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104. Anthrax

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In a previous entry we mentioned that Metallica’s entry to the Rock and Roll Hall of Fame we questioned whether this could be the catalyst to induct Slayer as the second member of the “Big Four of Thrash Metal”. We still think they have the best shot of the remaining four, but if they look towards innovation than Anthrax may be the one they turn to.

 

As much as the other bands in the “Big Four”; Anthrax helped usher in the new genre of Thrash Metal. Where they differed form their peers was that Anthrax was far more experimental and they appeared to take themselves a little less seriously both in terms of looks and lyrics. Anthrax receives a lot of credit for fusing Rap and Metal, something that was not common of at the time. The biggest obstacle for induction for Anthrax is whether the Hall feels that but inducting Metallica they have served their debt to the “Big Four”.

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The Bullet Points:

 

Eligible Since:

2008

 

Country of Origin:

U.S.A. (New York City)

 

Why They Will Get In:

Metallica’s induction only helps.

 

Why They Won’t Get In:

Should a second band of the “Big Four” get in, there is no certainty that it will be Anthrax.

 

Nominated In:

Never

 

Essential Albums:

Spreading the Disease (1985)

Among the Living (1987)

Sound of White Noise (1993)

Stomp 442 (1995)

 

Our Five Favorite Songs as Chosen by Each Member of the NIHOF Committee:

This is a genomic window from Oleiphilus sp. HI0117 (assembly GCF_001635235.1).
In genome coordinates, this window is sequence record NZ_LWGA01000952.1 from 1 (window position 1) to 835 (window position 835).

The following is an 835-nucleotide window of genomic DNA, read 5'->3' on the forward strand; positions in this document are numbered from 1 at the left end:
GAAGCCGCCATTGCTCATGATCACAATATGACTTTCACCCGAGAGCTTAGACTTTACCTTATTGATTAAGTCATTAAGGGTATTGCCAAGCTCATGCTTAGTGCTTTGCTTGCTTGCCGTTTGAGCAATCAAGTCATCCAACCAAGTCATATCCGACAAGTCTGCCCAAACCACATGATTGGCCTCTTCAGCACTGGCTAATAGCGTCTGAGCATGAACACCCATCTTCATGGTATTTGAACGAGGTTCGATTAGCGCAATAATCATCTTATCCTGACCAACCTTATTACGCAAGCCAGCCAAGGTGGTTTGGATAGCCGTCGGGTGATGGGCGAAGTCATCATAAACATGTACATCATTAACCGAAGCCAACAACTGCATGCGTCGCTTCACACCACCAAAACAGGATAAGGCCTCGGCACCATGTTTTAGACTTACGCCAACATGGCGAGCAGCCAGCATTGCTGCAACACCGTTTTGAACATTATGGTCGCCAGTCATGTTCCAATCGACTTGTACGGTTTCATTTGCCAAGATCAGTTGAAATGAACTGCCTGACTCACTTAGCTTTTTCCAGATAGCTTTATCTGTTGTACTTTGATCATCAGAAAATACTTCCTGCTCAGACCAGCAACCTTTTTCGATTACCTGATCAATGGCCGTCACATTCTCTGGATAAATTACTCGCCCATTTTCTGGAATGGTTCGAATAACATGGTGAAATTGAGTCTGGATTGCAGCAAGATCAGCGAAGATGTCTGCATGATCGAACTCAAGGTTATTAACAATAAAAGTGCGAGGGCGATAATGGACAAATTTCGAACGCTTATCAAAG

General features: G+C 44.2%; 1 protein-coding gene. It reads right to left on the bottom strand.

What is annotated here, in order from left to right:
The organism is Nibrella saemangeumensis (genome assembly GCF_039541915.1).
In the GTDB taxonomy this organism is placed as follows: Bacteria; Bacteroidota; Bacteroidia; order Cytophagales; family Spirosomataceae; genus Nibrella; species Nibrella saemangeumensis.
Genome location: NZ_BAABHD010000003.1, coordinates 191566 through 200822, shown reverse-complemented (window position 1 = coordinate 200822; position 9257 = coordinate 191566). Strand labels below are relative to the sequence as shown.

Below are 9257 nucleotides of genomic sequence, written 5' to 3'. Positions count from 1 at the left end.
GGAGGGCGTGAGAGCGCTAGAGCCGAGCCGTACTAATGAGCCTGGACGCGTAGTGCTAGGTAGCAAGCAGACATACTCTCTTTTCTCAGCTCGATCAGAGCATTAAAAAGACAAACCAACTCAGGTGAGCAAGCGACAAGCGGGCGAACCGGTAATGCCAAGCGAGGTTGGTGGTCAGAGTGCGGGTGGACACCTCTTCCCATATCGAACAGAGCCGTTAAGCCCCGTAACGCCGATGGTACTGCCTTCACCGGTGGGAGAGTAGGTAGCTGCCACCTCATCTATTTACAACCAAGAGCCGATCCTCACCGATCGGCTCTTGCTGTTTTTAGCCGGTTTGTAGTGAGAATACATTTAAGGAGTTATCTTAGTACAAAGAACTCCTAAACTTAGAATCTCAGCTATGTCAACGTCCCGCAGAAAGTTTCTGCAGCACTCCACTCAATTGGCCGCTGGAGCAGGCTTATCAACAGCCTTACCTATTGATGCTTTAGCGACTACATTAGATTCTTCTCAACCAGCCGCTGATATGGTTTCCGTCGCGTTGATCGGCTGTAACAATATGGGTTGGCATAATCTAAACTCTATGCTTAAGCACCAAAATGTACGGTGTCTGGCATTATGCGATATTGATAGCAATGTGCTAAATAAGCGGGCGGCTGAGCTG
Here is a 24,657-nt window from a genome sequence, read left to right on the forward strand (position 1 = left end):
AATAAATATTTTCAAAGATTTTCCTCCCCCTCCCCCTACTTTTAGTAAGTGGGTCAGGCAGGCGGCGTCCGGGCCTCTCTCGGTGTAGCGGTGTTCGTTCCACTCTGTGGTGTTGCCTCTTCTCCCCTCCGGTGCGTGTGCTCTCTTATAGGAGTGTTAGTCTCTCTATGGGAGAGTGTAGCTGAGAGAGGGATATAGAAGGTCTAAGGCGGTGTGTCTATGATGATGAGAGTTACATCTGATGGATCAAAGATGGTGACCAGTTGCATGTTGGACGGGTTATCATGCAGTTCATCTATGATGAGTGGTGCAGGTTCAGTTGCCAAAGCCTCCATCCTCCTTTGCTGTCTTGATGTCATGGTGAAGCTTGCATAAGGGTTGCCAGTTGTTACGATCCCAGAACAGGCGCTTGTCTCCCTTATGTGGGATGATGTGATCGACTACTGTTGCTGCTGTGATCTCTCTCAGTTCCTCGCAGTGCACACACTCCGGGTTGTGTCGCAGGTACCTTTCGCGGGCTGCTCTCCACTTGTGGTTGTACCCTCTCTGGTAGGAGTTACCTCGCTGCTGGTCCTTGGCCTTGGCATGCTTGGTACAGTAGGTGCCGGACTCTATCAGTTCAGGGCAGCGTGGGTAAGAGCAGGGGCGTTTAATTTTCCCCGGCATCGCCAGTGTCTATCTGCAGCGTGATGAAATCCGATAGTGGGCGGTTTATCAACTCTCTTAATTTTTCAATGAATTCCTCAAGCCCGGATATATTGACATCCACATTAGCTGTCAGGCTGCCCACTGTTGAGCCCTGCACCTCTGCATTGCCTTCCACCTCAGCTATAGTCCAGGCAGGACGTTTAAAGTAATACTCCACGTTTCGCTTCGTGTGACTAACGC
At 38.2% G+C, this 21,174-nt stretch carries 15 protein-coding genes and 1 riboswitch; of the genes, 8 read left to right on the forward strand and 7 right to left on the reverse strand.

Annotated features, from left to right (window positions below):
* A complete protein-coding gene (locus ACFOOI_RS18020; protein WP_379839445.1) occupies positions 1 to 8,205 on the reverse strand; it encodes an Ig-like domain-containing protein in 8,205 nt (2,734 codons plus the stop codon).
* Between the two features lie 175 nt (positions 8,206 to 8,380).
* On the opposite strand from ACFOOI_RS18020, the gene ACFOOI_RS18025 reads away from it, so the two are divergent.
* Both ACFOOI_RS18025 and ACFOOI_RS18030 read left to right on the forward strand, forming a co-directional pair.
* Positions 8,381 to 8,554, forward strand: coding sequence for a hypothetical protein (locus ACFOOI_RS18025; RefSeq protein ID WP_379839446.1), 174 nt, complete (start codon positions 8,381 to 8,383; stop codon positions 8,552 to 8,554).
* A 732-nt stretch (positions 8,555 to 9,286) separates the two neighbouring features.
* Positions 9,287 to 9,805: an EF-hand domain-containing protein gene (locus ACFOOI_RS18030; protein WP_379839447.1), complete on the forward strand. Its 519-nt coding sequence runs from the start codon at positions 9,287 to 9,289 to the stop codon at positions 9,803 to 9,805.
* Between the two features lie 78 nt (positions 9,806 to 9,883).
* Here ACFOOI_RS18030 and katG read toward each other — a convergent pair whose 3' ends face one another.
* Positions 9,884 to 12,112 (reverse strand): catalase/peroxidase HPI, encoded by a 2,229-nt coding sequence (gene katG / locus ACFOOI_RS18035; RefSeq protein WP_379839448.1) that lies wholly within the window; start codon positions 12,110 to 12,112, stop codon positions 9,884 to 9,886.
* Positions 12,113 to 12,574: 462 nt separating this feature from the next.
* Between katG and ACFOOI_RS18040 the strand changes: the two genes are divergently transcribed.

Madhouse (From Spreading the Disease, 1985)

Armed and Dangerous (From Spreading the Disease, 1985)

Caught in a Mosh (From Among the Living, 1987)

Bring the Noise (w/Public Enemy, 1991)

Only (From Sound of White Noise, 1993)

 

www.anthrax.com

Should Anthrax be in the Hall of Fame?

(You must be registered and logged in to vote!)
Definitely put them in! - 42.9%
Maybe, but others deserve it first. - 14.3%
Probably not, but it wouldn't be the end of the world. - 42.9%
No opinion. - 0%
No way! - 0%
Last modified on Saturday, 01 February 2014 21:29

Comments   

 
-1 #1 P Smith 2013-01-29 13:10
As mentioned above, Anthrax changed heavy metal enormously with their sense of humour. There was very little macho posturing, unlike most HM bands of the 1970s, 1980s and 1990s (something else that rap and metal have a lot in common). Anthrax were lighthearted, but not light in songwriting or performance, very much like Suicidal Tendencies among punk bands.
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